Please stay home and help us flatten the curve. I invite you to connect for a free call as I am learning to better serve clients during these difficult times.

Photo credit: James Fitzgerald on Unsplash

Productivity with Heart

February is heart health month. There are tons of articles that emphasize diet and exercise for a heart healthy lifestyle. These are definitely important, but I propose Productivity with Heart to not just be “heart healthy” but also “heart happy.”

What does this mean?

This means being productive not just for the sake of “getting stuff done” but with the greater intention of having the time and energy to create a satisfying life.

Why is this important?

Research shows, and you’ve probably noticed for yourself, our best or happiest days are those when we connect with others or do something to take care of ourselves.

The way we spend our days and weeks becomes the way we spend our years. If time is not spent where it really matters, this leads to life dissatisfaction. At the end of life, according to hospice nurse Bronnie Ware, some of the top regrets of the dying include:

I wish I hadn’t worked so hard.

I wish I had stayed in touch with my friends.

I wish that I had let myself be happier.

How does it work?

Productivity with Heart is the process of:

  • Clarifying your values
  • Identifying actionable values
  • Prioritizing these values on your schedule

For example, you identify “Family” as an important value. The value in action is “time with family.” To make this happen more often, you have to block off the time on your schedule. This could be having meals together, game nights, date nights or activities out. This may require shifting schedules to leave work earlier (or arrive later) some days.

The same can be done for the value of health and creating time for activities like exercise and cooking. And, of course, the more you can be productive with work and other responsibilities, the more time you have to make your values a priority.

Pro Tips:

  • Schedule recurring calendar blocks for each week.
  • Treat these appointments as you would a business meeting or visit with you doctor. This is a commitment and you do everything you can to follow through at the scheduled time. If you absolutely cannot make it happen one day, you do not delete it from your calendar, you connect to reschedule.

What are the benefits?

The more consistently you are spending intentional time related to your values in action, the more you are living life in alignment with what matters most. This helps you to have a happier, healthier and more satisfying life.

Tamara’s passion is helping busy professionals align their values with their schedules to have the time and energy for what matters most. To this end, she founded Optima Results Coaching and launched the Productivity with Heart series. Like many of her clients, Tamara fills multiple roles as parent, partner, employee and entrepreneur.

Her background in psychology and integrative medicine, along with 10,000+ coaching interactions, has honed her unique skill set to help her clients achieve results. Her personal values include: Family, Presence, Connection, Service and Growth. Connect with Tamara to strategize your next steps for Productivity with Heart for yourself or your team!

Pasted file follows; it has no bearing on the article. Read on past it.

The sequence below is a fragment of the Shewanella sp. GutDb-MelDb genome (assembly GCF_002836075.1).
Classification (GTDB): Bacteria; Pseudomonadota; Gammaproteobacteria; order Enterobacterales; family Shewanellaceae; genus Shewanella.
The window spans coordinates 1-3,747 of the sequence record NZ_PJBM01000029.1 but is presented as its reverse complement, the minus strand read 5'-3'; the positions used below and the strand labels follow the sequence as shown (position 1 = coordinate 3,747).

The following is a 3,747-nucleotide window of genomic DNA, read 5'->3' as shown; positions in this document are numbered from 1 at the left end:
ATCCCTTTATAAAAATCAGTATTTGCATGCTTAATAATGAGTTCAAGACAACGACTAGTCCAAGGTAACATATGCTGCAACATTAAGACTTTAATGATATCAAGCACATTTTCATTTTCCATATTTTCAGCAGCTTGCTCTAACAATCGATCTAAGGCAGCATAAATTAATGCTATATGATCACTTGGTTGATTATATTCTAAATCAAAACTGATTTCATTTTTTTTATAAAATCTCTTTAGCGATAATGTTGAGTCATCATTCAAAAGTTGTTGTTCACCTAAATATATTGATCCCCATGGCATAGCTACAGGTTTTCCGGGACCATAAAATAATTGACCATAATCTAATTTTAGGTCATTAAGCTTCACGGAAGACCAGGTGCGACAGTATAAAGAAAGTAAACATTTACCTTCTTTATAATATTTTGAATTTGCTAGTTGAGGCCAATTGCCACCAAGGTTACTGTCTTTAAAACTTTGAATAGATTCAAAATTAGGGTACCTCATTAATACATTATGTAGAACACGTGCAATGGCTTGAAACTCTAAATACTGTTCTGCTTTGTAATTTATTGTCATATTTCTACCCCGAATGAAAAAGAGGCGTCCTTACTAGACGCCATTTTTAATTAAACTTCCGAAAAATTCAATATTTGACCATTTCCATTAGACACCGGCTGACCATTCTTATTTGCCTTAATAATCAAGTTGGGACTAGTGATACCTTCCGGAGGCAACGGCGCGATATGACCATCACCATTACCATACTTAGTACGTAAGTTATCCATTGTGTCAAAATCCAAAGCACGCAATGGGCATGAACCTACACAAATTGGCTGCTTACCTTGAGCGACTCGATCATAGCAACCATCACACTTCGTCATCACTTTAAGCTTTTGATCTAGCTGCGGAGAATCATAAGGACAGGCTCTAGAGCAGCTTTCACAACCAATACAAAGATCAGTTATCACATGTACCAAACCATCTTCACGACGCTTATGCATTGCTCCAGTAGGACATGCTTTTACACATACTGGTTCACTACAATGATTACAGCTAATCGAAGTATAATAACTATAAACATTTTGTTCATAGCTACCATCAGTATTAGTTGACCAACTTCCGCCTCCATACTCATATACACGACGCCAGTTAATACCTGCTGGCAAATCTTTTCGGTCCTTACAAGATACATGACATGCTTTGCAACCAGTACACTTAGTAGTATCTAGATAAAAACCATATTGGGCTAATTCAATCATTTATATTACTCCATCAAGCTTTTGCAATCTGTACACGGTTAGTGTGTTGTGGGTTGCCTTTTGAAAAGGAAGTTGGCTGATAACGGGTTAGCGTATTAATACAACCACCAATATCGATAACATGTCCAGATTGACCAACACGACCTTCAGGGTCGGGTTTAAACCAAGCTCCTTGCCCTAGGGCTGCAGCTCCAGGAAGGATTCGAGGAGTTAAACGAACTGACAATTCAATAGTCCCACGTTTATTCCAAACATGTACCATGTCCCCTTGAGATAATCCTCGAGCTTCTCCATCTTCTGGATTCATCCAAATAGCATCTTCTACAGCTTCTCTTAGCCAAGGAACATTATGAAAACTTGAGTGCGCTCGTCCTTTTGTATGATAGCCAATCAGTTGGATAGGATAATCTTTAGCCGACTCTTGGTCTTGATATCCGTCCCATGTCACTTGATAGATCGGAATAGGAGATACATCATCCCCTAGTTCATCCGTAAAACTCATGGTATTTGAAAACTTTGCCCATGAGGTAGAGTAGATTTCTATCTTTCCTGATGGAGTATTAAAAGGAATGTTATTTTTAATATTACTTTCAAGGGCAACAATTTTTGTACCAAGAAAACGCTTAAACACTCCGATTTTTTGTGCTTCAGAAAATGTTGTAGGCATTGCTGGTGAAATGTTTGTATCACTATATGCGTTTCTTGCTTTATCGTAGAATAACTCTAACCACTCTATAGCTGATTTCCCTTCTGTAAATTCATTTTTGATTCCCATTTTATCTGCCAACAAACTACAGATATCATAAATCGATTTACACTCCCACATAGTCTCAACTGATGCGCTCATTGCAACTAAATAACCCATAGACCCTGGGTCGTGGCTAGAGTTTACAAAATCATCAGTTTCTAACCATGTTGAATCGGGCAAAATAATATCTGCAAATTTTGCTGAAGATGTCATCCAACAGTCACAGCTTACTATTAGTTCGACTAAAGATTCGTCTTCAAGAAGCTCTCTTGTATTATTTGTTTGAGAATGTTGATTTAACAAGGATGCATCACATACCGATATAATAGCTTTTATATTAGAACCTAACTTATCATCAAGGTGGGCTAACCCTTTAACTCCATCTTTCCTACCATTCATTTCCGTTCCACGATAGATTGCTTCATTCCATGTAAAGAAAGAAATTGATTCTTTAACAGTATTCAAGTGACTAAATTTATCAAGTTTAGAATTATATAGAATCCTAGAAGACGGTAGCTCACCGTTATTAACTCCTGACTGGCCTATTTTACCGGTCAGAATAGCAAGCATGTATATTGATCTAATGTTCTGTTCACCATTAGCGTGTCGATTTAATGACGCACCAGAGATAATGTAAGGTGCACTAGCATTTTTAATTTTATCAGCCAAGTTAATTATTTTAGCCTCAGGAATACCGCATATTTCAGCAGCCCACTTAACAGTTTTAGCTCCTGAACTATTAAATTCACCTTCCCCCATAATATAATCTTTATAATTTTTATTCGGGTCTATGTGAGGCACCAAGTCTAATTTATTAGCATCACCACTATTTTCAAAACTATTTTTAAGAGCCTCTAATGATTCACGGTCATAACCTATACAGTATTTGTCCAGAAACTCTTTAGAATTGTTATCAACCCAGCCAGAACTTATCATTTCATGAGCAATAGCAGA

Why you should create your 20 for 2020

“Trying new things and breaking out of your routine is a great way to improve your satisfaction with life.”

– Dr. Leslie Becker-Phelps

One year ago, I made a list of things I could do to bring more joy and greater satisfaction to my life. You can find my 19 for 2019 here. I hope this year in review will inspire you to plan for 2020.

My list was ordered so that one-time items were at then top and recurring activities were at the bottom. By then end of 2019, I completed 11 items on my list. It was fun to cross off one-time items like a new professional bag, taking a class with my daughter and vacationing in a new city.

It was surprisingly effortless to meet with friends and go to a new restaurant every month. So was the quarterly goal of visiting a museum or attending a live theater performance. Apparently I do a lot of these activities more often than I thought.

Likewise the quarterly goal of “reading one book for pleasure and one for professional development.” This year I listened to 10 Audible books (half were non-fiction/professional development), read 6 paperbacks and listened to a few dozen book summaries on the Blinkist app.

In addition, I read one young adult novel aloud with my 12-year old daughter and we listened to 10 audiobooks together in the car. This has been a great way to pass the time together and spark conversations. As much as I enjoyed reading as a child, I hadn’t considered myself an avid reader as an adult. It turns out, one of the greatest happiness boosters this year was dedicating at least 15 minutes to pleasure reading each night. It’s amazing how much more consistent I am with an early bedtime when I have a captivating book to look forward to.

However, some items were just not in the cards. The timing didn’t work out for a family meditation retreat in California, although we did start going to our local meditation group more consistently.

A knee injury kept me from training for an indoor triathlon (or running at all) and I had to “retire” from martial arts. But I did meet my goals of weekly yoga and biking to the office in warmer weather.

As a substitute for the activities I gave up, I joined a water aerobics class. I enjoy the benefits of low impact cardio and interacting with my classmates. Since the class is at 6:30 am, these days I’m up a little earlier, complete my exercise and can be even more productive and positive throughout the day.

I fell short on reconciling my finances weekly but did change to a more user-friendly accounting system. The goal of filing paperwork more consistently was also not met. I’ve decided not even bother adding this back to my 20 for 2020.